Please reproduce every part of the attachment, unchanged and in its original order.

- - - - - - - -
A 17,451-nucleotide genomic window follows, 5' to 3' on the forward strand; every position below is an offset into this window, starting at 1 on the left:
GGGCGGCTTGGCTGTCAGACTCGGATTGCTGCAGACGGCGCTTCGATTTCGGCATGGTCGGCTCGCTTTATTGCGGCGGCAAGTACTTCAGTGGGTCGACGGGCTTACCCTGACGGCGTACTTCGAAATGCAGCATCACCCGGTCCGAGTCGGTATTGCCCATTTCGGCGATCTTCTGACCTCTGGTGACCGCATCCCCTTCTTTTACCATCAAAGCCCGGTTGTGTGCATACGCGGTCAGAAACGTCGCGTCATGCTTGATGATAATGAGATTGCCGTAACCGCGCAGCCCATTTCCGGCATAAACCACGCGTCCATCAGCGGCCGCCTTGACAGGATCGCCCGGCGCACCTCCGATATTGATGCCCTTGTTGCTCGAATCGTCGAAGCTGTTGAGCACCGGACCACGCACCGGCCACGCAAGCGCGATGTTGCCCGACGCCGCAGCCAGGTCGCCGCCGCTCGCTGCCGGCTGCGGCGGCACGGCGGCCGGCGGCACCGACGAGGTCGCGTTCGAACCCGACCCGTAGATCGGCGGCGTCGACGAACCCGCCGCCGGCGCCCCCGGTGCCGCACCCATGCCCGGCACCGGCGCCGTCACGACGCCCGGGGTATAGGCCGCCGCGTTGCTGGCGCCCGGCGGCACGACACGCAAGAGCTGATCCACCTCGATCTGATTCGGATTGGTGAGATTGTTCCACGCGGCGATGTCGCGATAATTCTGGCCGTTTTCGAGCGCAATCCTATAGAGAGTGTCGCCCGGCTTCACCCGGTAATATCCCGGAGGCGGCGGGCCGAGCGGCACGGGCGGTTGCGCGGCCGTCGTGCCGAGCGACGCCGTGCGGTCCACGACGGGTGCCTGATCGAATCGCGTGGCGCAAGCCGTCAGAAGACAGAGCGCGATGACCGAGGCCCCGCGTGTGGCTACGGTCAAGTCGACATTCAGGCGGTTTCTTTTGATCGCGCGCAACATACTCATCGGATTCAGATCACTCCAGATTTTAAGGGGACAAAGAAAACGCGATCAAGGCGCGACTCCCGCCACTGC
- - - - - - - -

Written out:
A 17,451-nucleotide genomic window follows, 5' to 3' on the forward strand; every position below is an offset into this window, starting at 1 on the left:
GGGCGGCTTGGCTGTCAGACTCGGATTGCTGCAGACGGCGCTTCGATTTCGGCATGGTCGGCTCGCTTTATTGCGGCGGCAAGTACTTCAGTGGGTCGACGGGCTTACCCTGACGGCGTACTTCGAAATGCAGCATCACCCGGTCCGAGTCGGTATTGCCCATTTCGGCGATCTTCTGACCTCTGGTGACCGCATCCCCTTCTTTTACCATCAAAGCCCGGTTGTGTGCATACGCGGTCAGAAACGTCGCGTCATGCTTGATGATAATGAGATTGCCGTAACCGCGCAGCCCATTTCCGGCATAAACCACGCGTCCATCAGCGGCCGCCTTGACAGGATCGCCCGGCGCACCTCCGATATTGATGCCCTTGTTGCTCGAATCGTCGAAGCTGTTGAGCACCGGACCACGCACCGGCCACGCAAGCGCGATGTTGCCCGACGCCGCAGCCAGGTCGCCGCCGCTCGCTGCCGGCTGCGGCGGCACGGCGGCCGGCGGCACCGACGAGGTCGCGTTCGAACCCGACCCGTAGATCGGCGGCGTCGACGAACCCGCCGCCGGCGCCCCCGGTGCCGCACCCATGCCCGGCACCGGCGCCGTCACGACGCCCGGGGTATAGGCCGCCGCGTTGCTGGCGCCCGGCGGCACGACACGCAAGAGCTGATCCACCTCGATCTGATTCGGATTGGTGAGATTGTTCCACGCGGCGATGTCGCGATAATTCTGGCCGTTTTCGAGCGCAATCCTATAGAGAGTGTCGCCCGGCTTCACCCGGTAATATCCCGGAGGCGGCGGGCCGAGCGGCACGGGCGGTTGCGCGGCCGTCGTGCCGAGCGACGCCGTGCGGTCCACGACGGGTGCCTGATCGAATCGCGTGGCGCAAGCCGTCAGAAGACAGAGCGCGATGACCGAGGCCCCGCGTGTGGCTACGGTCAAGTCGACATTCAGGCGGTTTCTTTTGATCGCGCGCAACATACTCATCGGATTCAGATCACTCCAGATTTTAAGGGGACAAAGAAAACGCGATCAAGGCGCGACTCCCGCCACTGC